Creepy enough to blog.
Information deemed ‘suspicious’ can be catalogued, stored up to 15 years
By Stephan Wilkinson
Updated: 1:35 p.m. ET Sept. 24, 2007
I have a simple black T-shirt bearing the legend, in red, white and blue, "01.20.09 BUSH'S LAST DAY."
Note to self: Don't ever pack it on an airline or cruise trip, or on a drive through any border crossing where the Fedskis are liable to inspect my bags.
The Washington Post has just reported that the Department of Homeland Security is collecting information on travelers carrying anything, accent on anything, that might be deemed suspicious, to a far greater degree than was previously thought. This information will be stored for up to 15 years (which should be long enough to get the camps up and running) in order to identify the malcontents, terrorists, wrong-thinkers and various security threats among us.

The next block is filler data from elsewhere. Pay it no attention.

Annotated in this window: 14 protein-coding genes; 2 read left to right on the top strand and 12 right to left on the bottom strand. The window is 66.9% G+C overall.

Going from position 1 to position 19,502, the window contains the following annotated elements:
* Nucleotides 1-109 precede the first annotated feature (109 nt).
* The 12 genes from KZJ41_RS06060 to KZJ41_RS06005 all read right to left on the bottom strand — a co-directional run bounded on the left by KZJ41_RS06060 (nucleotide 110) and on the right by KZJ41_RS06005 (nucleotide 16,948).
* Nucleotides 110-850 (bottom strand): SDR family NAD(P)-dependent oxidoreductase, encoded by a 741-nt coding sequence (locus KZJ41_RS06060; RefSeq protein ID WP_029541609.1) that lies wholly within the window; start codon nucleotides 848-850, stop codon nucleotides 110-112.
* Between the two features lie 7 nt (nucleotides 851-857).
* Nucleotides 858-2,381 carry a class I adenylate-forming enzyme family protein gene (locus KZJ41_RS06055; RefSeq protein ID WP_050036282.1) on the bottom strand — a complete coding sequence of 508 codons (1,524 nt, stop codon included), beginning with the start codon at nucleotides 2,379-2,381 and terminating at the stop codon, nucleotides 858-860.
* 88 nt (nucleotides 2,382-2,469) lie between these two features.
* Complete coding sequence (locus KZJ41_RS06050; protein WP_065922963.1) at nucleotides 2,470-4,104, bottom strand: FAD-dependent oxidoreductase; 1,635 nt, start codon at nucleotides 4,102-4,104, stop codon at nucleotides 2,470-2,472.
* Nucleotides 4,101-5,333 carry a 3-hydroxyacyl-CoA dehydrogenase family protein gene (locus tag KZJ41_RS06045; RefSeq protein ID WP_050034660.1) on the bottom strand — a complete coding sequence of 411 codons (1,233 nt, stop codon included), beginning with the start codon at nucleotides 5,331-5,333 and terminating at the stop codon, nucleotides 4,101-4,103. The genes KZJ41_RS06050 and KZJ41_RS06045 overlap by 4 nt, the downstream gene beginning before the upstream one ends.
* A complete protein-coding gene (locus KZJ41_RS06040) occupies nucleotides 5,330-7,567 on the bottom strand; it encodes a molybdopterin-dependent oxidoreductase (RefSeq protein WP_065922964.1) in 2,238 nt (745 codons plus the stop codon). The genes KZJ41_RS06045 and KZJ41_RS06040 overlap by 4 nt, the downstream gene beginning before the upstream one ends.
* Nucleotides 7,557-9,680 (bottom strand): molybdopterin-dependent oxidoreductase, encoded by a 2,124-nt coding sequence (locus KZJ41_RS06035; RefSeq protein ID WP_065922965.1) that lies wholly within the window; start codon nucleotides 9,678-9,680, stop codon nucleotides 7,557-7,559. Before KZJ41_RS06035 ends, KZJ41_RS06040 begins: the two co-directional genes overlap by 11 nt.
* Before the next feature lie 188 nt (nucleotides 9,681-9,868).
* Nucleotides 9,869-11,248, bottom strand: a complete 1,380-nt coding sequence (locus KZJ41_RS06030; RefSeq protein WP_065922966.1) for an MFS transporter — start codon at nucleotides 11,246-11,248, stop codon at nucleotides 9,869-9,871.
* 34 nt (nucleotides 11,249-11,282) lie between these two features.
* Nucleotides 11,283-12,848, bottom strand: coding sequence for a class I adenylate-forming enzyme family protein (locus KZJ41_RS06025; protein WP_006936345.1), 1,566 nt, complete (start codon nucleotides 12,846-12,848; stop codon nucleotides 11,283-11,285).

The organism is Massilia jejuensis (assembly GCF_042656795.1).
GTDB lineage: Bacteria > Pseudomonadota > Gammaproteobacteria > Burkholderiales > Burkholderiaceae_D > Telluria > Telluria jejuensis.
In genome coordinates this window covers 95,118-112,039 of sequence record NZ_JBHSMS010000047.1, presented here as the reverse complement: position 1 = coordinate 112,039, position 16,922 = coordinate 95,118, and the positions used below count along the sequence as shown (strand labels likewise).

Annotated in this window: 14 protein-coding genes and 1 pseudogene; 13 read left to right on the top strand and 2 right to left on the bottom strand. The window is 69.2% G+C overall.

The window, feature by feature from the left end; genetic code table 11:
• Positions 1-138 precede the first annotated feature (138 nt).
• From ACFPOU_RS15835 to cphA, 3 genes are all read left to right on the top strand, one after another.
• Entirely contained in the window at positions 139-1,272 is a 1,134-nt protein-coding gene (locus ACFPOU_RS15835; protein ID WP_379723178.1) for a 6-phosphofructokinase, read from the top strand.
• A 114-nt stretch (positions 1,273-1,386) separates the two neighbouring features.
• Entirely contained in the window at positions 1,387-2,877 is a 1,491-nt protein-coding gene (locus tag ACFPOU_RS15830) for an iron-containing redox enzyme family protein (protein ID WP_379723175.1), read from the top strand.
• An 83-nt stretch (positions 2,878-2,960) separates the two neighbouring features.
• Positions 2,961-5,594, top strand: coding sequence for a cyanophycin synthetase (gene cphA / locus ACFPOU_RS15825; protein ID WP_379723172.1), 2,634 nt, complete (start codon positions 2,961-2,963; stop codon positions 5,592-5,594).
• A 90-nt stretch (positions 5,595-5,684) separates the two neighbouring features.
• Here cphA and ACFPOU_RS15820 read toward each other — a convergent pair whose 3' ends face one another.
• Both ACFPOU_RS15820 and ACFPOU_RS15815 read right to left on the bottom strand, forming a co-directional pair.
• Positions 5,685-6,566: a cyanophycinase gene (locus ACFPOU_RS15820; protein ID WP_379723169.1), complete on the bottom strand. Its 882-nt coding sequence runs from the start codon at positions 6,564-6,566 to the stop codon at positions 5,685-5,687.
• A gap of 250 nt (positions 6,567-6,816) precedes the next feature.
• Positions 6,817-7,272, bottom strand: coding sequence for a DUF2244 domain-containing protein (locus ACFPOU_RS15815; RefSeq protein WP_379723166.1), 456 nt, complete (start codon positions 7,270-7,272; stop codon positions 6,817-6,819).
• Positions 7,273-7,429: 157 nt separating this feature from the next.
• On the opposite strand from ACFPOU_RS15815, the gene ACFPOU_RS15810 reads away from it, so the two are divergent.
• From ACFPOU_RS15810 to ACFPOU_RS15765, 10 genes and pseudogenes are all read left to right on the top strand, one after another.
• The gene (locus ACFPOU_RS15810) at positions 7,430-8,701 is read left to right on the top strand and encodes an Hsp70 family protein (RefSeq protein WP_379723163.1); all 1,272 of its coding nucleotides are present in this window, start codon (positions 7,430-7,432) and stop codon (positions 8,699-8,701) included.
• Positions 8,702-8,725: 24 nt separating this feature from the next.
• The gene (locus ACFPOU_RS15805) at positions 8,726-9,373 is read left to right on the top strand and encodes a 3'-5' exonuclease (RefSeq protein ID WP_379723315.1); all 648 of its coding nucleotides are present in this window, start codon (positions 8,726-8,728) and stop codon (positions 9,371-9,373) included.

Apparently there's something called the Automated Targeting System , which digests terabytes of data to pinpoint risky travelers trying to enter the country. Now when they swipe your passport through the reader, they're not just looking for your rap sheet but for evidence of ... well, who knows? San Francisco civil liberties activist John Gilmore recently discovered that the government was storing for a decade and a half the information that he once carried aboard a flight — a book titled “Drugs and Rights” and small flashlights bearing a stylized marijuana-leaf symbol.
What not to carry, ever: a biography of Lenin. The Quran. That copy of Juggs that you picked up at the airport newsstand. A Rasta hat. Anything that says Cuba. A Graydon Carter editorial. Your entire collection of Barbra Streisand photos. A Pete Seeger CD. The Whole Earth Catalog. Your favorite Che T-shirt.
Why do I think it's gonna get worse before it gets better?